Your Retirement

Articles about Your Retirement that may be useful to Massachusetts retirees.

50 Years as the Voice of the Retired Public Employee

Founded in the fall of 1968, Mass Retirees has served as the lead advocates for all Massachusetts retired public employees for the past 50 years. 

From the Association’s humble beginnings, our mission has been to represent the interests of all public retirees at the state, local and federal levels of government. Our focus is public pension, Social Security, Medicare and retiree healthcare policy, for which Mass Retirees has become widely recognized for our expertise.

Preview of the January 2022 Voice

Preview of the January 2022 Voice
DECEMBER 10, 2021: As promised, for this week’s video I am joined by Bill Rehrey and Nancy McGovern for a sneak preview of our January 2022 edition of The Voice.
Before I dive into the details of what you will find in the upcoming newsletter, I’d like to thank the thousands of members who have promptly renewed your Mass Retirees membership for 2022. November began our membership renewal process for next year, with notices mailed to the 20,000+ members who renew at the end of the year. Members receive a renewal notice base

Mass. lawmakers relax decades-old rule to allow public retirees to work more while getting pensions

Mass. lawmakers relax decades-old rule to allow public retirees to work more while getting pensions

By Matt Stout, Globe Staff

Massachusetts legislators in recent weeks have loosened 40-year-old limits on how many hours government retirees can work for a public agency each year while still collecting their taxpayer-funded pension, realizing a change long sought by former employees but derided by critics as too generous.

Work progresses on Beacon Hill

Work progresses on Beacon Hill

October 1, 2021 Weekly Update: By Chief Executive Officer Shawn Duhamel

Before my brief hiatus in August, I reported to you that we anticipated a very busy fall. I’m happy to say that not only were we correct, but that things have been even busier than we would have thought.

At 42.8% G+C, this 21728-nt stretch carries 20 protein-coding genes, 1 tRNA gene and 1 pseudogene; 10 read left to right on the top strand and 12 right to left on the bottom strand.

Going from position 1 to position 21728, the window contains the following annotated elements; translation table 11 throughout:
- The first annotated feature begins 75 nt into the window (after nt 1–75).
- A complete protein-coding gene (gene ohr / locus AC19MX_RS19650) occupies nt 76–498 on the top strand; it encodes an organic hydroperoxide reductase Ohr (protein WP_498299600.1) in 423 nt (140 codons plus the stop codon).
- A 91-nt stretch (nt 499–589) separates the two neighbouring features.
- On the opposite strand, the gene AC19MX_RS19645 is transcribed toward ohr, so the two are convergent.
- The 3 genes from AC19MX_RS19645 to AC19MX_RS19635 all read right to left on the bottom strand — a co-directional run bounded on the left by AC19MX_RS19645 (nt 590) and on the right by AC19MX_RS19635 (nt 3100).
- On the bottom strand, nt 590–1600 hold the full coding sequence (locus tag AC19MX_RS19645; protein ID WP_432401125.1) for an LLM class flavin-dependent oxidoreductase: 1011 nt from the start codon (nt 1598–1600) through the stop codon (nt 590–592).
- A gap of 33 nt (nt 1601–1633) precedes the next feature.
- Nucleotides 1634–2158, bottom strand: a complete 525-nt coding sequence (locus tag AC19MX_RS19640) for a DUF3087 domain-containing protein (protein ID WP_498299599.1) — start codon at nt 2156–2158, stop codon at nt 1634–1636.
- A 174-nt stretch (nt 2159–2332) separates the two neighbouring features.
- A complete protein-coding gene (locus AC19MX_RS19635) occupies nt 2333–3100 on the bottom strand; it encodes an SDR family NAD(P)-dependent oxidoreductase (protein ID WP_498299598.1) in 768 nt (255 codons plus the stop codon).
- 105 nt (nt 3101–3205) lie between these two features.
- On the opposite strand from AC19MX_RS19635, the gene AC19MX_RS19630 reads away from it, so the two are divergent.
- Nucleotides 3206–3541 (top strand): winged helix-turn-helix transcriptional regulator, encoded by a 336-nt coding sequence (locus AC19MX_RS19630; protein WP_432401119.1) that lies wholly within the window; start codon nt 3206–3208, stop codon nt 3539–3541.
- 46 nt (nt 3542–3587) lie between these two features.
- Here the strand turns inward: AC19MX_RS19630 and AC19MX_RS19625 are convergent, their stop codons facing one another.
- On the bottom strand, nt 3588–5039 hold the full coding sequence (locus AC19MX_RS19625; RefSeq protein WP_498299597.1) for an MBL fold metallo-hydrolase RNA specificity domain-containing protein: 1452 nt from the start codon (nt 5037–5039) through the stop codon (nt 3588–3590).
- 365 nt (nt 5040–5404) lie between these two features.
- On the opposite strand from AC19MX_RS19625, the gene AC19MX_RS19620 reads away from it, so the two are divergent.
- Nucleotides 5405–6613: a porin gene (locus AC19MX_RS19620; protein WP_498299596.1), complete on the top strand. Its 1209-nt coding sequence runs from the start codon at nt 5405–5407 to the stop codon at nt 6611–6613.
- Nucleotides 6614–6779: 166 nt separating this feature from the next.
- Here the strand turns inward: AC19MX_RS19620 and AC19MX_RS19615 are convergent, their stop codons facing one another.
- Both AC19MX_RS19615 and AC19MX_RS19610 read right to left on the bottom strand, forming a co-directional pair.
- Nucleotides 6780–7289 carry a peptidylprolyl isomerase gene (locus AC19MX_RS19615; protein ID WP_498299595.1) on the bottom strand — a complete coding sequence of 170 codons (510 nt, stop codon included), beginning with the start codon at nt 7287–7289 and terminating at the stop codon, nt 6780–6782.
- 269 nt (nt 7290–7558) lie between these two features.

Benefit Check Delays Continue To Frustrate New Retirees

Benefit Check Delays Continue To Frustrate New Retirees

September 28, 2021: The "number-one problem" that Mass Retirees President Frank Valeri hears from his members is that it takes too long for newly retired public employees to collect their first monthly benefit check. Warning that the sizable gaps between a retirement date and a payment date put undue financial strain on workers at the end of their careers, Valeri urged lawmakers Tuesday to adopt reforms that guarantee delivery of at least partial checks by the due date. "These are the things that bother me," Valeri told the Public Service Committee.

President's Message: Share the Success!

September 2021 VoiceThere is no question that the tremendous investment success of the Commonwealth and local retirement systems should be celebrated. When modern pension funding schedules were implemented in the mid-1980s, no one could have envisioned the high level of asset gains that would come to fruition over the ensuing 36 years. 

AGGRESSIVE FUNDING & PROPER INVESTMENT MEET GOALS

September 2021 Voice: When the proper funding of our 104 public retirement systems began in 1985, the majority of Massachusetts systems were woefully underfunded. Back then the Commonwealth was the 2nd worst unfunded system in the country – second only to West Virginia! 

Weekly Update: Latest Retirement News

Weekly Update: Latest Retirement News

By Shawn Duhamel, Chief Executive Officer

A special town hall meeting Friday, 6/25

A special town hall meeting Friday, 6/25

June 18, 2021 - Weekly News Update: A big benefit of holding Tele-Town Hall meetings is that they enhance our ability to bring important guest speakers to our members on a regular basis. 

Senate Passes Post-Retirement Work Waiver Extension

Senate Passes Post-Retirement Work Waiver Extension

June 10, 2021-Thursday the Senate passed the Post-Retirement Work Waiver Extension amendment as part of legislation that addressed policies related to the COVID-19 pandemic. The current waiver was set to expire when the Governor’s state of emergency order expired on June 15th